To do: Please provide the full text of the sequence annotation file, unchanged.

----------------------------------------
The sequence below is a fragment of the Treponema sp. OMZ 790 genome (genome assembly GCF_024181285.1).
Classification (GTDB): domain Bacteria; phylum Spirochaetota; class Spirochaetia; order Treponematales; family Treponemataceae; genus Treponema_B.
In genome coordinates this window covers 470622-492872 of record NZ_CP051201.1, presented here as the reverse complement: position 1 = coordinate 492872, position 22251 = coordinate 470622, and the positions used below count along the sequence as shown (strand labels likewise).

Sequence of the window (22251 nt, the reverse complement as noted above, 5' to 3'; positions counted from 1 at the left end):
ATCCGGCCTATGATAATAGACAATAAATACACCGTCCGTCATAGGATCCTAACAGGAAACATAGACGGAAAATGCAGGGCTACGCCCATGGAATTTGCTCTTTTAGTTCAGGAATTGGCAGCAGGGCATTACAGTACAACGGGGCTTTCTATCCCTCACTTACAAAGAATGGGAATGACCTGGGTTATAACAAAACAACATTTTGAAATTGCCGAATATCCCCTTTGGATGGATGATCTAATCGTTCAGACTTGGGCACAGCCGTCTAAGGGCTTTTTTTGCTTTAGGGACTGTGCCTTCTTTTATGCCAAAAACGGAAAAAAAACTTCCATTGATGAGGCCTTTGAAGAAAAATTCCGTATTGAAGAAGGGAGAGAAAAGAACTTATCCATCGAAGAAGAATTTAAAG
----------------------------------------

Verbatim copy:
The sequence below is a fragment of the Treponema sp. OMZ 790 genome (genome assembly GCF_024181285.1).
Classification (GTDB): domain Bacteria; phylum Spirochaetota; class Spirochaetia; order Treponematales; family Treponemataceae; genus Treponema_B.
In genome coordinates this window covers 470622-492872 of record NZ_CP051201.1, presented here as the reverse complement: position 1 = coordinate 492872, position 22251 = coordinate 470622, and the positions used below count along the sequence as shown (strand labels likewise).

Sequence of the window (22251 nt, the reverse complement as noted above, 5' to 3'; positions counted from 1 at the left end):
ATCCGGCCTATGATAATAGACAATAAATACACCGTCCGTCATAGGATCCTAACAGGAAACATAGACGGAAAATGCAGGGCTACGCCCATGGAATTTGCTCTTTTAGTTCAGGAATTGGCAGCAGGGCATTACAGTACAACGGGGCTTTCTATCCCTCACTTACAAAGAATGGGAATGACCTGGGTTATAACAAAACAACATTTTGAAATTGCCGAATATCCCCTTTGGATGGATGATCTAATCGTTCAGACTTGGGCACAGCCGTCTAAGGGCTTTTTTTGCTTTAGGGACTGTGCCTTCTTTTATGCCAAAAACGGAAAAAAAACTTCCATTGATGAGGCCTTTGAAGAAAAATTCCGTATTGAAGAAGGGAGAGAAAAGAACTTATCCATCGAAGAAGAATTTAAAG